THE FIGHTER: A FILM BY DAVID O. RUSSELL

December 22, 2012 Film Reviews

Director David O. Russell has a knack for making films about socially dysfunctional families. His cynical, sardonic but perversely hilarious directorial debut Spanking the Monkey (1994) seized on the loneliness, disillusionment, alienation and incest of suburban life in small town America.

In The Fighter (2010), Russell weaves three seemingly incongruous genres, the documentary, the sports drama and the biopic to scrutinise the lives, trials and tribulations of professional boxer “Irish” Mickey Ward (Mark Wahlberg) and his older brother Dicky Eklund (Christian Bale in his audacious, brazen and Academy Award winning role).

Gritty, suburban, engrossing and, at times, absurdly comical, The Fighter is not a film exclusively about boxing as it is about inseparable battles waged and fought inside the ring and beyond its perimeters; against contenders, members of one’s own family, and personal demons (among them drug addiction, imprisonment, lost glory and bitter defeat).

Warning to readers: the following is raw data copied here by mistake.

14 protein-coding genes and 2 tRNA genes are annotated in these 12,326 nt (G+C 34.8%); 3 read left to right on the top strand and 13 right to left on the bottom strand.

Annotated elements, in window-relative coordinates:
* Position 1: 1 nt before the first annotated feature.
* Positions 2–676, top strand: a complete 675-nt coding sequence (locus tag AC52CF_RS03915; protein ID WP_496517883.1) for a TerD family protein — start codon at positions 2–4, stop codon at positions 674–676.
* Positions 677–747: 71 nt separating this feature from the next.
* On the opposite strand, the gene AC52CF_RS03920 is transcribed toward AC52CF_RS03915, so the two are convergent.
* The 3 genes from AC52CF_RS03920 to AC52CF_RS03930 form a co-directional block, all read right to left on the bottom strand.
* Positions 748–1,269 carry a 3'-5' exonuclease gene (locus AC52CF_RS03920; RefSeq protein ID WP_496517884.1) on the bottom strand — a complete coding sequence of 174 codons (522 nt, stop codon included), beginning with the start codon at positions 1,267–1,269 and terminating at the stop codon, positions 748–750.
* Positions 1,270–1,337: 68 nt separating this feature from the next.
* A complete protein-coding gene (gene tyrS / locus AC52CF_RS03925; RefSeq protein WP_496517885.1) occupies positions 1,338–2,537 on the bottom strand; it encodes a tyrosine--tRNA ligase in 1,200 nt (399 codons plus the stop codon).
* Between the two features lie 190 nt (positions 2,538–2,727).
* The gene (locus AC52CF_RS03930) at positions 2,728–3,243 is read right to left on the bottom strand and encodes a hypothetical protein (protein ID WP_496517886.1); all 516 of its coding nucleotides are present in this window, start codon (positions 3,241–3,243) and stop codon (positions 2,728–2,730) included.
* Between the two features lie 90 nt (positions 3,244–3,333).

The themes of redemption, pride and, most notably, divided loyalties resonate throughout the film, particularly the profound contribution and influence of women on the lives and fortunes of these brothers. Melissa Leo delivers a career defining performance as the obsessive and controlling mother and manager, while Amy Adams shines like a rough gem as Mickey Ward’s outspoken and uncompromising partner.

Is there a sure-fire formula for winning? A proven recipe for success? In the world of The Fighter, success and triumph in one’s life and vocation requires more than individual talent and grit; it demands a combined and collective effort from one’s inner circle.

– Dr. Varga Hosseini